Thursday, August 31, 2006

And now a word from RadioShack: You're fired

Yesterday, RadioShack Corporation terminated 400 employees in a cost-cutting move. Those affected by the layoffs learned their fate when they received this curt e-mail from their corporate leadership:
The work force reduction notification is currently in progress. Unfortunately, your position is one that has been eliminated.
That's Shacked up.

RadioShack might as well have sent the 400 terminees a note that simply read:
You. Door. Out.
It's just as impolite, while saving 15 words per message.

The Shack has always been a peculiar entity. I say this from experience, because for two years in my long-ago post-collegiate days, I was a Radio Shack (it was two words back then) store manager. Now, I know what you're thinking: How did this erudite, cultured man-about-town devolve into a technonerd wearing short-sleeved sport shirts, a pocket protector, and a name badge. Two words: Rent and food.

Here's the encapsulated version. With the ink on my Bachelor of Arts in Radio and Television still slightly tacky, I accepted as my first job out of college an advertising sales position with a radio station in California's Central Valley. Six weeks after my arrival, the station was sold to a new ownership group, which proceeded to downsize the staff dramatically, yours truly included.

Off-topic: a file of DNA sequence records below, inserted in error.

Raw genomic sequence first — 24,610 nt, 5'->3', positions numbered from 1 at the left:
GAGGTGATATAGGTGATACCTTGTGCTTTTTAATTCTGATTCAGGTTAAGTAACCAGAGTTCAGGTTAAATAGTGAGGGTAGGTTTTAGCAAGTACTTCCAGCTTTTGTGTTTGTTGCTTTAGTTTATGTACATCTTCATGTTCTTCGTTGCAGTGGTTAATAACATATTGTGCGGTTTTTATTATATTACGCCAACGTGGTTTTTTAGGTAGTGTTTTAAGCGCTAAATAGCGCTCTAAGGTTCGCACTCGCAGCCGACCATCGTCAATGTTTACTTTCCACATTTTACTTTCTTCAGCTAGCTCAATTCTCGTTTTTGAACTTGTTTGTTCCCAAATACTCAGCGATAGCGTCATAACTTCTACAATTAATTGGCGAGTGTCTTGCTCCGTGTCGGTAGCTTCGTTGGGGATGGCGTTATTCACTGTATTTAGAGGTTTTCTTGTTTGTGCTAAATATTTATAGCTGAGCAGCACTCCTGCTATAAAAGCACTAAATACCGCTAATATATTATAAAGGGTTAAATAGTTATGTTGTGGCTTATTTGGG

So here I was, an unemployed kid with a useless college degree and not a farthing to my name, living in a backwater town three hours' drive from home. My survival instincts kicked in. Recalling the word "Radio" on my aforementioned sheepskin, I hied myself to the Radio Shack around the corner from my microscopic apartment and filled out an employment application. Within a week, I was hawking everything from speaker wire to flux capacitors in the local shopping mall. Within three weeks, I was an assistant manager. I later managed a succession of increasing larger Shack outlets, biding my time until my bride and I had saved up enough cash to return to civilization.

When I say that the Shack (one of the more printable shorthand phrases used by employees) was a peculiar company, I know whereof I speak. Examples of this peculiarity follow.
  • Radio Shack marketed itself as "The Technology Store" — and rightly so; the Shack sold the first line of portable computers commercially available — yet required sales tickets to be written up manually (that is, in pen, on a pad of self-copying paper) by the sales staff.